Our major new series explains how to harness the power of today’s virtual orchestral instruments.
Remember the ‘Y2K Millennium Bug’ scare? According to experts, at midnight on December 31st 1999 computers would erroneously reset their clocks to the year 1900, wreaking untold havoc and destruction. UK Prime Minister Tony Blair declared it was “one of the most serious problems facing not only British business but the global economy today,” Computer World magazine wailed “We’re accelerating toward disaster!” and schoolchildren were lectured to “Go and tell mummy and daddy, and ask what they’re doing to prepare.” Needless to say, the expected global meltdown didn’t happen — apparently, a few Australian bus-ticket validation machines malfunctioned, the US Naval Observatory web site reported the New Year as 19100, and a Spanish worker was summoned to an industrial tribunal on February 3rd 1900 (where he or she was presumably fined for showing up 100 years late).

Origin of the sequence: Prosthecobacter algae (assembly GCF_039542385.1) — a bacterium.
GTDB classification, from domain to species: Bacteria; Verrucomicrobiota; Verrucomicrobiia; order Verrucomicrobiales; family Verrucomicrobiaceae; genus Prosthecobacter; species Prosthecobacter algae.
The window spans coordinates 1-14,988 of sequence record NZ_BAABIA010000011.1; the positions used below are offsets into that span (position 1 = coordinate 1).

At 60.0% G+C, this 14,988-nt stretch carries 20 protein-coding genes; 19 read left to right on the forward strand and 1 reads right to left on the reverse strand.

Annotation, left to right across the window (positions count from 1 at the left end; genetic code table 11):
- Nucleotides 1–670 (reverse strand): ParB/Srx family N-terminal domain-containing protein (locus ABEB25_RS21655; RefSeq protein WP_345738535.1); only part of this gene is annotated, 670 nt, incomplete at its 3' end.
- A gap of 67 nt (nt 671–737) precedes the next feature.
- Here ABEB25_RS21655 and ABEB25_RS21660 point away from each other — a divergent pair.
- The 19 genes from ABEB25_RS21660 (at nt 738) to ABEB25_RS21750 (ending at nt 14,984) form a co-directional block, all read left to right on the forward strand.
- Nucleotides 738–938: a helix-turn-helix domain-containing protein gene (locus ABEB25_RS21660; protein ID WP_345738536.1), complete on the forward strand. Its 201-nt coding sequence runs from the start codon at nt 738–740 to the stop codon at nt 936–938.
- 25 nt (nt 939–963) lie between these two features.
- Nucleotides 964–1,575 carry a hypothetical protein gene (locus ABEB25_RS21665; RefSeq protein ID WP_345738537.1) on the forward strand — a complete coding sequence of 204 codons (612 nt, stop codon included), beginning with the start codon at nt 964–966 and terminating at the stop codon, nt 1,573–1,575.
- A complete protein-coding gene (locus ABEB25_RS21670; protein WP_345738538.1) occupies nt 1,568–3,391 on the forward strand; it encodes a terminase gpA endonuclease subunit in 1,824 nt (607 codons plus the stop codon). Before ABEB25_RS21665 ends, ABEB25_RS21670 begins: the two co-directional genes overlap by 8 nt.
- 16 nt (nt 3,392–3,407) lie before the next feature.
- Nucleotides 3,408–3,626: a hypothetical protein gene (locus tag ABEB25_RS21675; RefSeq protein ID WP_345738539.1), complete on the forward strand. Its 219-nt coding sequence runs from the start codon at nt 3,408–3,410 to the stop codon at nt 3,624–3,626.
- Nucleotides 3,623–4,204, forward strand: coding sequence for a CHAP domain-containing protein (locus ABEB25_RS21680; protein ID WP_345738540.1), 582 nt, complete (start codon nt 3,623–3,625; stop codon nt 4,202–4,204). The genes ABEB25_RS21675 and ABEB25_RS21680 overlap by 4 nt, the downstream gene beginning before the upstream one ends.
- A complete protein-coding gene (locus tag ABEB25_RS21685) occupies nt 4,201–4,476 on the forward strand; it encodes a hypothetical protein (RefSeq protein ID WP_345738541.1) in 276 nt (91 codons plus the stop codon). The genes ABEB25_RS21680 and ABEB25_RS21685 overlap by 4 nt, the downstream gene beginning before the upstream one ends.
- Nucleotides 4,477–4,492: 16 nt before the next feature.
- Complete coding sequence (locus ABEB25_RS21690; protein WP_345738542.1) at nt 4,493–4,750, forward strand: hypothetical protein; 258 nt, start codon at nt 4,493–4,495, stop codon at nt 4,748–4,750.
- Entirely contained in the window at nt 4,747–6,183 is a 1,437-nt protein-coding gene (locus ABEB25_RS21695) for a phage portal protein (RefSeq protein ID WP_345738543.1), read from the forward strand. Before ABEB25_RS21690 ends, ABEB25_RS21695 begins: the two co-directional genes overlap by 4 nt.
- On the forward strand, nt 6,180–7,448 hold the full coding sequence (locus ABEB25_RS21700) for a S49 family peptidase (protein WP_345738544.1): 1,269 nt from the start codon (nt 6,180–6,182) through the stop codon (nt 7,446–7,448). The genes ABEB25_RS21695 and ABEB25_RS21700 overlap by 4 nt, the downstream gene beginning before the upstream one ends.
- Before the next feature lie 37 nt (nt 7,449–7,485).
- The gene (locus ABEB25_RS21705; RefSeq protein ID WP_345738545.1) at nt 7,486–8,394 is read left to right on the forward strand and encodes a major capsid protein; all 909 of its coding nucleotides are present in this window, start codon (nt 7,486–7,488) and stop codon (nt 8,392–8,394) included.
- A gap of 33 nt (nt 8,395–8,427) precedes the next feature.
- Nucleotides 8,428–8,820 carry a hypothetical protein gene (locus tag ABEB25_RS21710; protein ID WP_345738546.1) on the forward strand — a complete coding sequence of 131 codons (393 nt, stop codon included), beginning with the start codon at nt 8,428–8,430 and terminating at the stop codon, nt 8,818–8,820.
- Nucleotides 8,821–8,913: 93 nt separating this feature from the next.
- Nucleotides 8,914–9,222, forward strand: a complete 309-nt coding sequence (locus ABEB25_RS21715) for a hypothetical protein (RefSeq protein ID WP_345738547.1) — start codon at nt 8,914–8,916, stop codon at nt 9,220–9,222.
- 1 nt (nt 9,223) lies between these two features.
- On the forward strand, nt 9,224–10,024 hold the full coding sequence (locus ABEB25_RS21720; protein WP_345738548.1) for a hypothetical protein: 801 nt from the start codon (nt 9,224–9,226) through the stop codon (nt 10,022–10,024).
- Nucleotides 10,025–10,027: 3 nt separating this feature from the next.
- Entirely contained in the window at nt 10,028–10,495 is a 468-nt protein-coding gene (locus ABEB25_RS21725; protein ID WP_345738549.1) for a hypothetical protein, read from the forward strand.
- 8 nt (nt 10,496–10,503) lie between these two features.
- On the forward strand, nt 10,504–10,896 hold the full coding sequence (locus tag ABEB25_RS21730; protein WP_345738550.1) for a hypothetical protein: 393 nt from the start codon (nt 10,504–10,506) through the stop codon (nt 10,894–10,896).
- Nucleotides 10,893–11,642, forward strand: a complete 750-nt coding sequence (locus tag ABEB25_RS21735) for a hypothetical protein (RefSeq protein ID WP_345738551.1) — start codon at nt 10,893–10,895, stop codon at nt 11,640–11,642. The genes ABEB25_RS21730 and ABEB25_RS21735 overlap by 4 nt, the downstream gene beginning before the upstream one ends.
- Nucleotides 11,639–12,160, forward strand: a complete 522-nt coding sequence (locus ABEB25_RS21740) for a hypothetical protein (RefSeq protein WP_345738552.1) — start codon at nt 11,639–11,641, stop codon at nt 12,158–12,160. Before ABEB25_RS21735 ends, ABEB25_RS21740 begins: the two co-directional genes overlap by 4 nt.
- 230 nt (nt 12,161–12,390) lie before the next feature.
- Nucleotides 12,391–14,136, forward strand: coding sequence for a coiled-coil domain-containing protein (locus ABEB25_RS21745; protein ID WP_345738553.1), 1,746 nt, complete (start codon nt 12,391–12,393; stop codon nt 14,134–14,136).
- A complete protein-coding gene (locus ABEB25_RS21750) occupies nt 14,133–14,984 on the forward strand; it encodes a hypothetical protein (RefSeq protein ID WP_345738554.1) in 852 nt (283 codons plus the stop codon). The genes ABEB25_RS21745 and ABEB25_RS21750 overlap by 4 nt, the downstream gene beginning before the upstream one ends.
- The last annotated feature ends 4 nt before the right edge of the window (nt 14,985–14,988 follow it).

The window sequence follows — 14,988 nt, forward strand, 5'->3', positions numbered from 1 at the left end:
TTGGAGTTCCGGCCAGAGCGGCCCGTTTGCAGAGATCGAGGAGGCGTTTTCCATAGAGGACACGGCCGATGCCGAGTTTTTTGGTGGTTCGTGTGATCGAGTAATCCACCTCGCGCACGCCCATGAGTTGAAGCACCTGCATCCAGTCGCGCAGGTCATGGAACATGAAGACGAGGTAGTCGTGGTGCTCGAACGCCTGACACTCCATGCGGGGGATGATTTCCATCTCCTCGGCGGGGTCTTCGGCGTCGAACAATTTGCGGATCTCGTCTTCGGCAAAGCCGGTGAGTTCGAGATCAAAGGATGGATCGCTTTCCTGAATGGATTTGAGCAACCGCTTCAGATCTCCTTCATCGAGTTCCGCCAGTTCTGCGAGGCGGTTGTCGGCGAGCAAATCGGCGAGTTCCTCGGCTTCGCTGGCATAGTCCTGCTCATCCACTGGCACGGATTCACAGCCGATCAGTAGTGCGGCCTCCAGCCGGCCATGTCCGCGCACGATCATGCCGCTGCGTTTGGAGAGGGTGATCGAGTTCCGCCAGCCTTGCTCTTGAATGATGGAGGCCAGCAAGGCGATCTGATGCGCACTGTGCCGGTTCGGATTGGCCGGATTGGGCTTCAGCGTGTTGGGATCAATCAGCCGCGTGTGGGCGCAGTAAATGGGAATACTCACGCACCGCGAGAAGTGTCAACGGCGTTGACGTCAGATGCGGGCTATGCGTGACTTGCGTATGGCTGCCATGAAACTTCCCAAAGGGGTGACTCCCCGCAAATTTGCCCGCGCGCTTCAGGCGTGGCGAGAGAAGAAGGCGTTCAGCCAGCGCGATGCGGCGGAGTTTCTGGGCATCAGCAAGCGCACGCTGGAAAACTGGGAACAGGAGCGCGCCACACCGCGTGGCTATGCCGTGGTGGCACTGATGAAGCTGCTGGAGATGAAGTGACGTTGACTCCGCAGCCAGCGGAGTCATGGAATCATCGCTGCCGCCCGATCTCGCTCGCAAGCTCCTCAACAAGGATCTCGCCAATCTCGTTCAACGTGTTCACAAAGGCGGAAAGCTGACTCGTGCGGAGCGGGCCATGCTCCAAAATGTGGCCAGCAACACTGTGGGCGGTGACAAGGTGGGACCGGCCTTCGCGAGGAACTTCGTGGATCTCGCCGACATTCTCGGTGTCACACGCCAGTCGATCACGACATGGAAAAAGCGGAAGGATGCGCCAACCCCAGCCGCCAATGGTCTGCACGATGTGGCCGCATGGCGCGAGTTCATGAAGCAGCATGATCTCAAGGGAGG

While this fin-de-siècle nonsense was building to an apparent crescendo, my debut article on sample-based orchestral arranging quietly slipped out in SOS’s December 1999 issue. Back then, the equipment scene was dominated by rackmount samplers such as the Akai S3000, preconfigured hardware modules (the Roland JV1080 fitted with an ‘Orchestral’ card was a popular choice) and a handful of keyboards containing half-decent orchestral sounds. At the time of writing, software sampler technology spearheaded by NemeSys Gigasampler had yet to gain a foothold.